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Are the Liberal Leanings of Gov’t Bureaucrats an Explanation of the IRS Scandal?

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Are the liberal leanings of government bureaucrats an explanation of the IRS Scandal?

David Weigel, conservative-leaning columnist on Slate.com, thinks so.  After documenting the notion that more liberals than conservatives work in agencies like the I.R.S. (and offering an explanation, too:  liberals believe in government, while conservatives want to cut it back), Weigel   writes:

“[D]oes that excuse the IRS’s behavior in what Tom Reed called ‘Tea Party-targeting-gate?’ No. It explains the behavior.”

My response:  Maybe, but maybe not.

Observe that Weigel, a conservative, ASSUMES that partisan leanings lead to unfair favoritism of one’s side, and unfair suspicion of the other side.  In other words, he assumes that the ideal of “fairness” is not a reliable force in guiding a person’s actions.

That certainly corresponds to the conduct of the political right in our times.  But is it universal?

Recall that liberals have been exercising a kind of bogus and inappropriate “fair-mindedness” in our political arena in these years.  I’ve been calling attention to it repeatedly:  that “both sides do it” fallacy, deployed by liberals, like President Obama (but not only him), to obscure the asymmetry of the reality.  

As the centrists Ornstein and Mann have documented extensively, in their book IT’S WORSE THAN YOU THINK, the problems in our polity are not symmetrical, but being driven by the right.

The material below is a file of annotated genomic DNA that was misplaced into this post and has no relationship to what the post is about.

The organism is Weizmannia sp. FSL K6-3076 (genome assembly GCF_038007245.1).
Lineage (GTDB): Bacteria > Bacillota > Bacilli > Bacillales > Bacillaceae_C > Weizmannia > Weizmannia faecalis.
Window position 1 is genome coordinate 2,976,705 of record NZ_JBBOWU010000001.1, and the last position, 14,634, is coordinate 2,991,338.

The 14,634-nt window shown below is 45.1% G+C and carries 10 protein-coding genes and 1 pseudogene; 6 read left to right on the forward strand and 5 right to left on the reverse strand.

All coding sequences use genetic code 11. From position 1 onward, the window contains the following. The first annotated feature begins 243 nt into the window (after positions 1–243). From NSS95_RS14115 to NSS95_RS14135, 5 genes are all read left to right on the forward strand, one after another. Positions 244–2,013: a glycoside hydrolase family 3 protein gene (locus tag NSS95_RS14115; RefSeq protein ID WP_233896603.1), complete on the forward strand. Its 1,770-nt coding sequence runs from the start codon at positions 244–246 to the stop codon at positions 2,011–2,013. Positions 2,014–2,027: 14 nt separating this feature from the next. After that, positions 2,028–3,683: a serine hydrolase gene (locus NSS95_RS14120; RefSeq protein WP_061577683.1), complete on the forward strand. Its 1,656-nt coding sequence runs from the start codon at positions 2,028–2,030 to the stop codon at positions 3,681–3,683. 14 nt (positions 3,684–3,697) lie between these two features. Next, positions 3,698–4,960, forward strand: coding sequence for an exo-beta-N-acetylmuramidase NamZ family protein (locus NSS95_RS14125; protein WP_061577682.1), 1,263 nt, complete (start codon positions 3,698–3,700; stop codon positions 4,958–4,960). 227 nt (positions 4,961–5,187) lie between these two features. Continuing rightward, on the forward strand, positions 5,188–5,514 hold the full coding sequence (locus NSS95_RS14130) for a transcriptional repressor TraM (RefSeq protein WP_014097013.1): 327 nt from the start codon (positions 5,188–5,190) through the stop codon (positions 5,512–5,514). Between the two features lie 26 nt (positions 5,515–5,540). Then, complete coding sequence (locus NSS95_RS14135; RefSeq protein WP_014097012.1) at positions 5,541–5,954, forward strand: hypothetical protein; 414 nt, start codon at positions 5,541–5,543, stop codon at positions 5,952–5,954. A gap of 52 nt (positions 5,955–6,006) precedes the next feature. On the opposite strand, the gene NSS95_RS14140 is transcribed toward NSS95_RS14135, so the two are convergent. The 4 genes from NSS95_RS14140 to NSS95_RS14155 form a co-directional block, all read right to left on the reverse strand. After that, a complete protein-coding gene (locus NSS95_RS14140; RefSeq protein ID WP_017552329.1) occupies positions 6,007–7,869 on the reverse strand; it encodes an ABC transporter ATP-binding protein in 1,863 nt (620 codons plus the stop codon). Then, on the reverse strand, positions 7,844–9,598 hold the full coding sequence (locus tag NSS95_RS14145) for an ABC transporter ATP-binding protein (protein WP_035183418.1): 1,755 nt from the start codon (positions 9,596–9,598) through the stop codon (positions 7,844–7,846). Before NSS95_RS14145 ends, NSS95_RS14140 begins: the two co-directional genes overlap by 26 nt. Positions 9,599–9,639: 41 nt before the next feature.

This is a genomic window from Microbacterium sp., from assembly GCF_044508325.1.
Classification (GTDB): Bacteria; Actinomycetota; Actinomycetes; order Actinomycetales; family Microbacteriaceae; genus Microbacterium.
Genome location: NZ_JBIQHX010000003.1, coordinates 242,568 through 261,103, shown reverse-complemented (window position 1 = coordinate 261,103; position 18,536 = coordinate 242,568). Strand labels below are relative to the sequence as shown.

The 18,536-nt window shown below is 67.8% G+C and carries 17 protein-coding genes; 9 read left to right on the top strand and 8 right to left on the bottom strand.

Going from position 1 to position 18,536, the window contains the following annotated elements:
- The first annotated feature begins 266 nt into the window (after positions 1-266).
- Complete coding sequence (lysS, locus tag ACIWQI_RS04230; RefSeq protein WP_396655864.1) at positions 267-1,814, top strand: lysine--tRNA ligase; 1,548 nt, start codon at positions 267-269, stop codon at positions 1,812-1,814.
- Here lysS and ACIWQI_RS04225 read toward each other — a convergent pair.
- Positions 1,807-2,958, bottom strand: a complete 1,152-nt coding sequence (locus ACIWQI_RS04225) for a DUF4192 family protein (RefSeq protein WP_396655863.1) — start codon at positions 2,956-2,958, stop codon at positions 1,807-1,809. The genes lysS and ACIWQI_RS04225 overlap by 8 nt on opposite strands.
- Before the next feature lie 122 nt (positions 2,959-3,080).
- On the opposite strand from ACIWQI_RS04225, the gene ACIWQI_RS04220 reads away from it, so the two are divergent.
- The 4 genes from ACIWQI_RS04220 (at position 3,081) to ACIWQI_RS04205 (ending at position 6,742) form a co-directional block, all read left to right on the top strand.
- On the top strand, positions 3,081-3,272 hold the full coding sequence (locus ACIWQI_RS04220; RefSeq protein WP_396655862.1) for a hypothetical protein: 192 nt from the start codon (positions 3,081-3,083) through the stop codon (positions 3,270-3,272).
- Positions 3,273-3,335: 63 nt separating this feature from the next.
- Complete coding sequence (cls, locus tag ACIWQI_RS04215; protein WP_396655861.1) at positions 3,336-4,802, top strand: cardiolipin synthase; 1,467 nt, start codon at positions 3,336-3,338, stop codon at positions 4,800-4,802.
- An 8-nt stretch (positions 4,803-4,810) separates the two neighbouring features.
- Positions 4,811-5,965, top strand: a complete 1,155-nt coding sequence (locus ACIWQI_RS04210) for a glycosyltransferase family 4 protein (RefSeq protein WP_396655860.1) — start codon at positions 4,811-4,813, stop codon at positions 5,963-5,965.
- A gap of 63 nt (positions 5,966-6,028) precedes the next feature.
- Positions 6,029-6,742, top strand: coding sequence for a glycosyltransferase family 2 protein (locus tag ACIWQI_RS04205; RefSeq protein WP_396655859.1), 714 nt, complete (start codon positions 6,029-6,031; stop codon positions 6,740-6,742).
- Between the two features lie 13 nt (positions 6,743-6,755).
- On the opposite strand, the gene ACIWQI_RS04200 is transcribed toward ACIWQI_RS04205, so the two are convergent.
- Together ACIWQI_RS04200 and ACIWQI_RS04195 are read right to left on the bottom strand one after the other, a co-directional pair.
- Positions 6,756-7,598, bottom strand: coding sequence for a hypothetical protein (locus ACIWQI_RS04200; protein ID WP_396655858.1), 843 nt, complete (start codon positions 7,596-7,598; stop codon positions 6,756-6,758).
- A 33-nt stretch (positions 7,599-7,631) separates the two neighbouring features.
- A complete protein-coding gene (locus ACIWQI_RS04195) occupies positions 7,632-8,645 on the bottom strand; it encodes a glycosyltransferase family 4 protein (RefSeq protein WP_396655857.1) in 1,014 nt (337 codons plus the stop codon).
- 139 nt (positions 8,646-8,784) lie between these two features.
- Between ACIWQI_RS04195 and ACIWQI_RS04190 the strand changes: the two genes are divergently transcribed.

Nonetheless, our oh-so-eager-to-appear fair liberals consistently refrain from speaking with REAL fairness, such as the American Enterprise Institute’s Ornstein eventually came around to doing, and telling it like it is.  Reality is, I would say, a necessary standard for fairness.

So maybe Weigel’s right. Maybe the I.R.S. employees in Cincinnati or elsewhere, went after groups with “Tea Party” in their names because they had a political ax to grind.  Or maybe they had some other, non-partisan reason for thinking that this was a legitimate strategy for fulfilling their mandate.  It would be good to hear from them directly what their reasons were, so we can glean whether there’s a bias operating, and whether there’s any kind of scandal there at all.

Meanwhile, I’m sure that our fellow citizens on the right who know about my writings and my candidacy assume that I’ve been on the warpath against today’s Republican Party for almost nine years because I’m a liberal, and I’m like them in that I take it as my job to fight my enemies.

But they’d be wrong.  

I spent the 1990s telling liberal groups that there are some important insights possessed by conservatives that liberals should examine and integrate into their understanding.  

I spent the 1980s and 1990s in the mode not of battle but of a “Search for Common Ground.”

But something has happened on the political right that is highly toxic and dishonest and dangerous for the country.  And that development has sparked my willingness to do battle.  

I do believe that if anything similar were to happen on the political left –the arising of a force so destructive and dishonest– I’d rise to combat that.

As it is, I do see something really dangerous having happened to the liberal half of America, and to the leadership of the Democratic Party in the past decade plus that is indeed dangerous– the combination of blindness and spinelessness which accounts for the failure to do battle vigorously against the force that’s arisen on the right.

And that degradation of the spirit on the left –different from, but also enabling of, the degradation of the spirit on the right– I DO discuss and condemn.

Andy Schmookler, an award-winning author, political commentator, radio talk-show host, and teacher, was the Democratic nominee for Congress from Virginia’s 6th District.  He is the author of various books including The Parable of the Tribes:  The Problem of Power in Social Evolution.